Robin Ficker, collecting signatures for a ballot measure during the 2019 Taste of Bethesda festival in October Credit: Photo by Andrew Schotz

Former county executive candidate Robin Ficker said he’s making headway on a ballot initiative to cap property-tax increases in Montgomery County.

The initiative — which Ficker announced in November 2018 after an unsuccessful campaign for Montgomery County executive — would prohibit the county from raising property taxes above the rate of inflation.

Ficker said last week that he’s already collected 16,000 signatures for the charter amendment, which he aims to add to the 2020 ballot.

Ballot measures require 10,000 verified signatures from registered voters. Ficker said he’s currently working to authenticate them all before submitting the initiative to the Montgomery County Board of Elections. The deadline for submitting signatures for a 2020 county charter amendment is July 27.

“I can tell you that support runs across racial lines and income levels,” he said. “It really runs across Montgomery County. People do not want another 9% increase, and they think the county should bring in some more business instead of punishing taxpayers.”

Local property taxes have attracted the ire of some voters since the county approved a 9% increase in 2016 — the biggest jump in seven years. It was accompanied by a rise in transfer taxes that equated to a $455 increase in the cost of buying or selling a $500,000 home.


The county’s tax increase was far higher than the rate of inflation that year, Ficker said, which he described as “treating the good people of Montgomery County like an ATM.”

This is Ficker’s eleventh attempt to put a property-tax initiative on the ballot since 1976, when he circulated a petition to require voter approval of rate hikes.

Voters did not approve that first measure. But Ficker said he’s seen a steady increase in support for property-tax measures as rates in the county continue to rise.


In 2008, he successfully introduced a charter amendment that limited property-tax increases to the rate of inflation unless the County Council unanimously voted on the change. His newest initiative would amend that requirement, capping increases even with council approval.

“Having collected these signatures, I can tell you that rank-and-file residents feel a lot differently than our leaders in Rockville,” Ficker said, referring to the location of the council and county executive office buildings. “I’m trying to stand up for people in the county who don’t have unlimited family budgets that can support these kinds of tax increases.”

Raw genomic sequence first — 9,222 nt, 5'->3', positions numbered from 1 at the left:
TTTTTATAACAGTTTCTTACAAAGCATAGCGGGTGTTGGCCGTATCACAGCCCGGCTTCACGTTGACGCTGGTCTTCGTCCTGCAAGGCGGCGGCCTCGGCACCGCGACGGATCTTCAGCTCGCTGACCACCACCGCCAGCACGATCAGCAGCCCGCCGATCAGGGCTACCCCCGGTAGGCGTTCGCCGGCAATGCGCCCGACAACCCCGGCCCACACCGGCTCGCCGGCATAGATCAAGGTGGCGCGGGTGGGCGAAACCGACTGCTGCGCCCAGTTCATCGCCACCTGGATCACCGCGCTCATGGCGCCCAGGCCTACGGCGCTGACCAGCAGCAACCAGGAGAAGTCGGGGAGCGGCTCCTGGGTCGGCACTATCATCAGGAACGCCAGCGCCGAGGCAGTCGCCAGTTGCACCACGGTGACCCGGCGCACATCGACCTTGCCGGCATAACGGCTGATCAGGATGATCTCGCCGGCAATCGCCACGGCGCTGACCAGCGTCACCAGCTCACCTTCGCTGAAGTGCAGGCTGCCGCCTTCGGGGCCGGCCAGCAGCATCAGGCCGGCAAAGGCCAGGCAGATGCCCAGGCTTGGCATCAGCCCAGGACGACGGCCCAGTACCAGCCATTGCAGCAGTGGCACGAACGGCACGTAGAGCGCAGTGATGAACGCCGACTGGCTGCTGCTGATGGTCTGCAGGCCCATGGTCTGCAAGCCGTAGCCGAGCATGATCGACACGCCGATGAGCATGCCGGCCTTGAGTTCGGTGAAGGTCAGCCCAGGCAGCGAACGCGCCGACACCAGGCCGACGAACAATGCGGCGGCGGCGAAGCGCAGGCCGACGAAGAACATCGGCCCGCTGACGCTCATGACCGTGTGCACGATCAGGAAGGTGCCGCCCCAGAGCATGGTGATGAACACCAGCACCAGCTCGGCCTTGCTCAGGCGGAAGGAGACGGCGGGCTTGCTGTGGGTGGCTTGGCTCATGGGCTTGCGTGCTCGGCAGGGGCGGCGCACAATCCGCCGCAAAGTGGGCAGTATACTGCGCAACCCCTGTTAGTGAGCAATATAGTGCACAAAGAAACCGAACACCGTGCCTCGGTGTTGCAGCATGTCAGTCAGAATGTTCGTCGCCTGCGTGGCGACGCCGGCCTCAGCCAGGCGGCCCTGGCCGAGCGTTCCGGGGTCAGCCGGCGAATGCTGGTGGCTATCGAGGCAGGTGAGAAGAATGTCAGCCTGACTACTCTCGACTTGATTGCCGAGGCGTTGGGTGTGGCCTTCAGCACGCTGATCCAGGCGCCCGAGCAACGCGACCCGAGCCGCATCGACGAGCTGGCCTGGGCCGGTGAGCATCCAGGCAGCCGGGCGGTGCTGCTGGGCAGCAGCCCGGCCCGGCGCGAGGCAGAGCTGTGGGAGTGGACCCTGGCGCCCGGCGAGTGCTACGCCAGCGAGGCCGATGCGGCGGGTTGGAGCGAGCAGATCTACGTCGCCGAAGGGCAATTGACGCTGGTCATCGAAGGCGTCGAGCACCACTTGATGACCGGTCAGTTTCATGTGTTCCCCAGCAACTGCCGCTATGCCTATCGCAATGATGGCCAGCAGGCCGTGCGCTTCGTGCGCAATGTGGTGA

Ficker, a Republican attorney, has become well-known for his local ballot initiatives. In 2016 — seven months after the council approved the 9% property-tax increase — he successfully introduced a charter amendment that, after its approval by voters, limited council members and the county executive to three consecutive terms in office.


It was one of 20 different charter amendments Ficker has successfully added to the Montgomery County ballot since 1974. Five have passed, including a measure that forbids the county from operating or constructing landfills in residential zones.

Ficker served one term as a state delegate for District 15 in northern Montgomery County. He has run in 19 other county, state or federal elections — most recently for county executive.

Ficker finished third in the 2018 general election, after Democrat Marc Elrich and independent Nancy Floreen.


Ficker said he has no plans to run for office in 2020, but will continue to introduce ballot initiatives to address what he considers ongoing problems in the county. Property-tax increases have become a particular concern to him, he added, as the county struggles with economic growth.

Montgomery County could face a budget shortfall of $99.8 million in fiscal year 2021 based on mid-year financial projections. Despite the 2016 increase, property-tax revenues are stagnating, driven largely by a lower-than-expected inflation rate.

Ficker’s amendment would significantly impede the county’s ability to collect more in tax revenue. When property-tax rates increased by 9% in 2016, the rate of inflation only grew roughly 1.3%, according to the U.S. Bureau of Labor Statistics.